John K. Samson

Winter Wheat

With “Winnipeg” tattooed across his heart, John K. Samson has a peculiar knack for observing the sarcastic tragedies and subtle beauty of the prairies while still creating a colloquial postcard out of them.  However, compared to previous work with the Weakerthans and his earlier solo album, the subject matter of Winter Wheat has expanded beyond the woes within provincial borders and now delves into the broader issues of modern society.  

Technology figures largely in the opening track “Select All Delete”, where Samson describes the new age anxiety that accompanies the use of social media and cell phones.  He revisits this theme again in “The Oldest Oak at Brookside” (“Before the phones told us where to go”), at which point the album culminates with a sense of nostalgia for the time before modern technological progress.

”Vampire Alberta Blues” is a brilliant epithet of the oil industry and its complicated relationship with society.  There is great upheaval to reduce and eliminate fuels from our lives, yet there still remains an immeasurable dependency: “The vampire Alberta lifts a nearly empty glass and pleads / ‘I need another one of these / So keep ‘em coming.’”

With his endearingly nasal voice, Samson croons lyrics that are intricate yet still convey a certain degree of intimacy, which he’s paired with simple rhythms and few instruments.  The large-scale addiction which is addressed throughout the album is funnelled into “17th Street Treatment Centre.” In an intimate and light-hearted narrative on addiction, we hear the shining example of Samson’s ability to tackle heavy subjects with unassuming lyrics and modest yet beautiful melody.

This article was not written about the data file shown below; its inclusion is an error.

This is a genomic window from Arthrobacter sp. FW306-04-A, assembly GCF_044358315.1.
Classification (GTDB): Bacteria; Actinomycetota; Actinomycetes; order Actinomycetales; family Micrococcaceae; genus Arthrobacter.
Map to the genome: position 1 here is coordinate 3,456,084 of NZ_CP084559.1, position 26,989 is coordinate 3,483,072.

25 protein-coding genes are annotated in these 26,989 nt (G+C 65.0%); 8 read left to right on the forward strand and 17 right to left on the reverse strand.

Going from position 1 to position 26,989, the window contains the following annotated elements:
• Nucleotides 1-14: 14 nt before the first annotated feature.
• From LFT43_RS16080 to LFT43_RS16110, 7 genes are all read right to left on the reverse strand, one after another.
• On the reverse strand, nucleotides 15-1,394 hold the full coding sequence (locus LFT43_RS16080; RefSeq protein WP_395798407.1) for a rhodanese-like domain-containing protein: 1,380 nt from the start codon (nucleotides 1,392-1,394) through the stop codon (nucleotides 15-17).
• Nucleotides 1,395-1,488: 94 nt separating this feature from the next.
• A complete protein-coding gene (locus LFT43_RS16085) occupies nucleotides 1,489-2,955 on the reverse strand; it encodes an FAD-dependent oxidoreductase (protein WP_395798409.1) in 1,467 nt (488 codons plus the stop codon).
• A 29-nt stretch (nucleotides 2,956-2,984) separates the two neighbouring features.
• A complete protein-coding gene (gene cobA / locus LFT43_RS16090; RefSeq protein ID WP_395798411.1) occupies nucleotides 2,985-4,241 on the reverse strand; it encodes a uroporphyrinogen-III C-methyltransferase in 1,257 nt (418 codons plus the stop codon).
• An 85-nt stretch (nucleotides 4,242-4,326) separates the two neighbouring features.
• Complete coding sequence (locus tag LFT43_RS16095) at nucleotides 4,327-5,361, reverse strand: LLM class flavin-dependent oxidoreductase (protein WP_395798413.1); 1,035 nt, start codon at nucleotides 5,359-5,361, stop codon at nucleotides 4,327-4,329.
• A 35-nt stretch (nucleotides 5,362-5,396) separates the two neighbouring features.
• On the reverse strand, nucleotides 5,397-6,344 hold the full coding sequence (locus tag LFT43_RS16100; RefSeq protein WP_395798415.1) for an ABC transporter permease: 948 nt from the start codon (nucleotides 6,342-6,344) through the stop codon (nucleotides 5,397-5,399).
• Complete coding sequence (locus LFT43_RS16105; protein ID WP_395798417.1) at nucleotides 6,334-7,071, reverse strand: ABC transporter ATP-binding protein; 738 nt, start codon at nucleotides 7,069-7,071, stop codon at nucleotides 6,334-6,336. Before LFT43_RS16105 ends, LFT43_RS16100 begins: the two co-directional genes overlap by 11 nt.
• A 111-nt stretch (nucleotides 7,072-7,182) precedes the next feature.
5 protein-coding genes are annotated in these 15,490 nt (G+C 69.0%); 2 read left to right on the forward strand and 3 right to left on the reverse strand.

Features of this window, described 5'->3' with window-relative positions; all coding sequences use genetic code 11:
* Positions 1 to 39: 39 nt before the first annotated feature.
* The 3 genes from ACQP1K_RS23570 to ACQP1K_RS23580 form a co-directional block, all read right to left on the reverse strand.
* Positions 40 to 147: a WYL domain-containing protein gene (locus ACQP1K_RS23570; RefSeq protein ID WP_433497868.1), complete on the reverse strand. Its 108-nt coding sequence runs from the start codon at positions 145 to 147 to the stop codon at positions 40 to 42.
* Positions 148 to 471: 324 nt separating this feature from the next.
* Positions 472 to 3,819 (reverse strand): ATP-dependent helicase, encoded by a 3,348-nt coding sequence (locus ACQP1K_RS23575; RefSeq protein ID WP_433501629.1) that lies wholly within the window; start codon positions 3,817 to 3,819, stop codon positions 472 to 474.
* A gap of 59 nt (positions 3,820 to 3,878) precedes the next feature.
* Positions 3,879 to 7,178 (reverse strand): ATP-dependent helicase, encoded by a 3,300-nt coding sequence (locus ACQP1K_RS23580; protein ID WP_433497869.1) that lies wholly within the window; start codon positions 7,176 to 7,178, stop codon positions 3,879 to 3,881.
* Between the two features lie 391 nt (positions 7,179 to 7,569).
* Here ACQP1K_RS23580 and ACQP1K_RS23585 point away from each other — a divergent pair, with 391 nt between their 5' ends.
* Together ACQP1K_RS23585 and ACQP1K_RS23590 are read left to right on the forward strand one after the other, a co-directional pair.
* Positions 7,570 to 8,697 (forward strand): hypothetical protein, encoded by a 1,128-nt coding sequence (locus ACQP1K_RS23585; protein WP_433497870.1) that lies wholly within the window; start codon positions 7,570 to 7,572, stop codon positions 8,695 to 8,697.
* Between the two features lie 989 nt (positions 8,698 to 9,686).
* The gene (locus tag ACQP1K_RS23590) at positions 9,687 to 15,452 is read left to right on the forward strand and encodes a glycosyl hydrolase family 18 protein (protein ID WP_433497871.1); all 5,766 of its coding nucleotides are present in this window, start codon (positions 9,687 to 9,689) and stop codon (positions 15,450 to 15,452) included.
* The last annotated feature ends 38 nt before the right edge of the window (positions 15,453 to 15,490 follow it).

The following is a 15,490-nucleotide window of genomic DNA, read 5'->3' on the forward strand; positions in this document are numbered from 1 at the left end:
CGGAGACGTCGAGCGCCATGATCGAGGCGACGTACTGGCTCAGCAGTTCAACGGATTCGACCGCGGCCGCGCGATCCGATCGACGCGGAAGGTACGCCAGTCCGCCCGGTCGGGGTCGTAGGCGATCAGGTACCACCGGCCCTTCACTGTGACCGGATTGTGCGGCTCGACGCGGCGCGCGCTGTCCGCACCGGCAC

Samson does not disappoint in capturing the essence of that Manitoba je-ne-sais-quoi, despite mentioning very little about the province itself.  Rather, he has taken Winnipeg’s one-degree-of-separation phenomenon and successfully integrated it into his songwriting.  He maintains the capacity to render his subject close and familiar, even if it is something as hefty and intimidating as Instagram or fossil fuels. 

Winter Wheat is light, yet pensive, and its lyrics will leave listeners feeling like they have just spotted their own reflection against the crowd while passing the window-laden Hudson’s Bay storefront on Portage Ave.  

-Margaret Banka

Published in Volume 71, Number 10 of The Uniter (November 10, 2016)

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